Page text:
They've had three straight subpar showings over the past two weeks. Because of that, the second-seeded Blue Devils' focus is squarely on 15th-seeded Lehigh, and not a possible South regional final rematch with Kentucky — 20 years after Christian Laettner's unforgettable last-second shot beat the Wildcats.
Coach Mike Krzyzewski insisted Tuesday that he hasn't looked beyond his four-team pod that also includes 10th-seeded Xavier and seventh-seeded Notre Dame. Duke (27-6) plays Lehigh (26-7) on Friday night in Greensboro.
"And you may think I'm lying, but I will tell you that I never lie," Krzyzewski said. "I never have, never will. I could not tell you the 16 teams in our region. I know Kentucky's in. I know that Notre Dame and Xavier, because my staff ... you have lead scouts for them in case we win. But I don't look at any of that."
Those subplots stuck out almost immediately once the bracket was revealed on Selection Sunday. Among them:
— An opening game against Lehigh, the school Krzyzewski beat for the first of his Division I-record 927 career wins, a 56-29 victory for his first Army team in November 1975. Quipped Krzyzewski: "I hope it's the same score."
— A possible matchup Sunday with Notre Dame and coach Mike Brey, one of Krzyzewski's assistants at Duke from 1987-95.
— A potential meeting next week with UNLV in the round of 16 would rekindle memories of consecutive early-1990s Final Fours. The Runnin' Rebels blasted Duke by 30 points in the 1990 championship game, and the Blue Devils' win the following year in the semifinals remains one of the most significant victories in school history.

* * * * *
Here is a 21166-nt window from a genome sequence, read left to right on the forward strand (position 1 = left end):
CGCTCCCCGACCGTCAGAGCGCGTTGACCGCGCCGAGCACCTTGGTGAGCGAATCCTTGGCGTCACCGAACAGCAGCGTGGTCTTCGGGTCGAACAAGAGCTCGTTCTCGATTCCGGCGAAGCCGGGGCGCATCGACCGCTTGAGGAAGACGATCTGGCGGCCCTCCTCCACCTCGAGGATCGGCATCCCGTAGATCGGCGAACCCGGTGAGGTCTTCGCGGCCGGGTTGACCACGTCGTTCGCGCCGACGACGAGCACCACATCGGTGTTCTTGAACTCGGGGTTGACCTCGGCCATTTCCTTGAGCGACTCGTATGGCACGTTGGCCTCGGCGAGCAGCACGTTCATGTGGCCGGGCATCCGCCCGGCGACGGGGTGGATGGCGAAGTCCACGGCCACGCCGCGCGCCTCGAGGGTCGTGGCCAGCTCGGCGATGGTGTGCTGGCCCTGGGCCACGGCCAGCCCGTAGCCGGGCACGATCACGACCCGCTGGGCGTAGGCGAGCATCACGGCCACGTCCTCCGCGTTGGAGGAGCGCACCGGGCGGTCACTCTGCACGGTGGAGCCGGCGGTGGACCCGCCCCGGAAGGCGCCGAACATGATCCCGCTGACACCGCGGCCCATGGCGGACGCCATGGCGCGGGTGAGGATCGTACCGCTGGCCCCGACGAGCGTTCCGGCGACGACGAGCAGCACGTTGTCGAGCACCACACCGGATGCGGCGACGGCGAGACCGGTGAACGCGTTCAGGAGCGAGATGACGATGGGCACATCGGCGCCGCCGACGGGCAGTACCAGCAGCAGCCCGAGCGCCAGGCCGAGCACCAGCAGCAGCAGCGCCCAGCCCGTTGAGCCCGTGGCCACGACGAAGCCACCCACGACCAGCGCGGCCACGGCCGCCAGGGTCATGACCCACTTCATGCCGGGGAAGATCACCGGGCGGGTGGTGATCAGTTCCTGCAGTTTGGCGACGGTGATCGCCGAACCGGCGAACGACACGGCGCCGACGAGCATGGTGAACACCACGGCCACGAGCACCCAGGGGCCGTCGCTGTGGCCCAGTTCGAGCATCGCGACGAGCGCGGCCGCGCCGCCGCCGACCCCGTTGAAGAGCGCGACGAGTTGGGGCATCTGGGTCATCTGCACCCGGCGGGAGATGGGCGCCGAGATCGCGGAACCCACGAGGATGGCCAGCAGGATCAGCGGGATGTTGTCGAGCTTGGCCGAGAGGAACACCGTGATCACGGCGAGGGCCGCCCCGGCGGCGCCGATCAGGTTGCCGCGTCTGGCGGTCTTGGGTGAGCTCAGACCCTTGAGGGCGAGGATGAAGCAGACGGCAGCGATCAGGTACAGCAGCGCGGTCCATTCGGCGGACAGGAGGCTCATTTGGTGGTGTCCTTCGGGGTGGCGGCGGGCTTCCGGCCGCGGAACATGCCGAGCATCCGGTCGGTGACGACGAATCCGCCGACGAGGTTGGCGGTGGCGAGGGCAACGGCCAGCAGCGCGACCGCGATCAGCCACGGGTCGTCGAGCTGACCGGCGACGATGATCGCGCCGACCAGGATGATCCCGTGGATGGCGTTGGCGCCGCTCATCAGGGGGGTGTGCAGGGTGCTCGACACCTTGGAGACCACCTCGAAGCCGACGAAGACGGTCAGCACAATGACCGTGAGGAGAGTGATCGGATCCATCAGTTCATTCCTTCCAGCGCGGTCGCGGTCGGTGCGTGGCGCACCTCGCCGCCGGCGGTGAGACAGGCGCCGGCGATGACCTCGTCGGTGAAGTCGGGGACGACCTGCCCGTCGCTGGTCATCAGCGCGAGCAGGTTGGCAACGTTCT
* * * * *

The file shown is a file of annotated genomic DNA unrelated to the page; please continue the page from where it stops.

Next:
— And, of course, that possible South Regional final rematch with Kentucky on March 25 — three days before the 20th anniversary of Laettner's shot sent Duke back to the Final Four, marked its run to a second straight national title and remains a staple of NCAA tournament highlight reels.
Freshman Austin Rivers admitted he peeked across the bracket to get a feel of what might await the Blue Devils if they advance.
"Just seeing where would we be if we (win) this game and this game," Rivers said. "We have a tough region, but that's fun. I'm looking at the teams ahead of us and I'm excited. Of course, it starts off first with Lehigh, but after them, you just kind of look — just to see, if you do win, who you'd play, and there's a lot of good teams."
Countered guard Seth Curry: "If we don't win these first two games, it doesn't matter who's in our region."
The more pressing issue for the Blue Devils is figuring out how to get back to playing well at both ends of the court, a slump that started when they were embarrassed on their home court by rival North Carolina in the regular-season finale.
It'll certainly help if injured forward Ryan Kelly can get healthy, after a sprained right foot kept him out of the Atlantic Coast Conference tournament.
Krzyzewski hopes to have him back on the practice court by Thursday, calling it "a day-to-day thing" and saying he trained in water Monday to work on his movement and conditioning.
"If we were playing water polo, I guess he'd be ready to play," the coach quipped.
Kelly, a 6-foot-11 junior, poses unique matchup problems for opponents. He has 40 3-pointers this season and opposing big men must come to the perimeter to guard him, freeing up space inside. Without him, Duke was unimpressive in a tight quarterfinal win over Virginia Tech and was beaten by eventual champion Florida State in the semifinals.
"We run a lot of our offense through him, so I think he's a guy who can handle the ball, whether it's dribble-handoff stuff or pick-and-pop situations," Curry said. "He's a threat from the 3-point line, so that opens the floor up for guys like me and Austin, who can drive in, and just helps our offense. We don't have that right now
"Hopefully, he can be back. We'll just have to figure out a way to get better."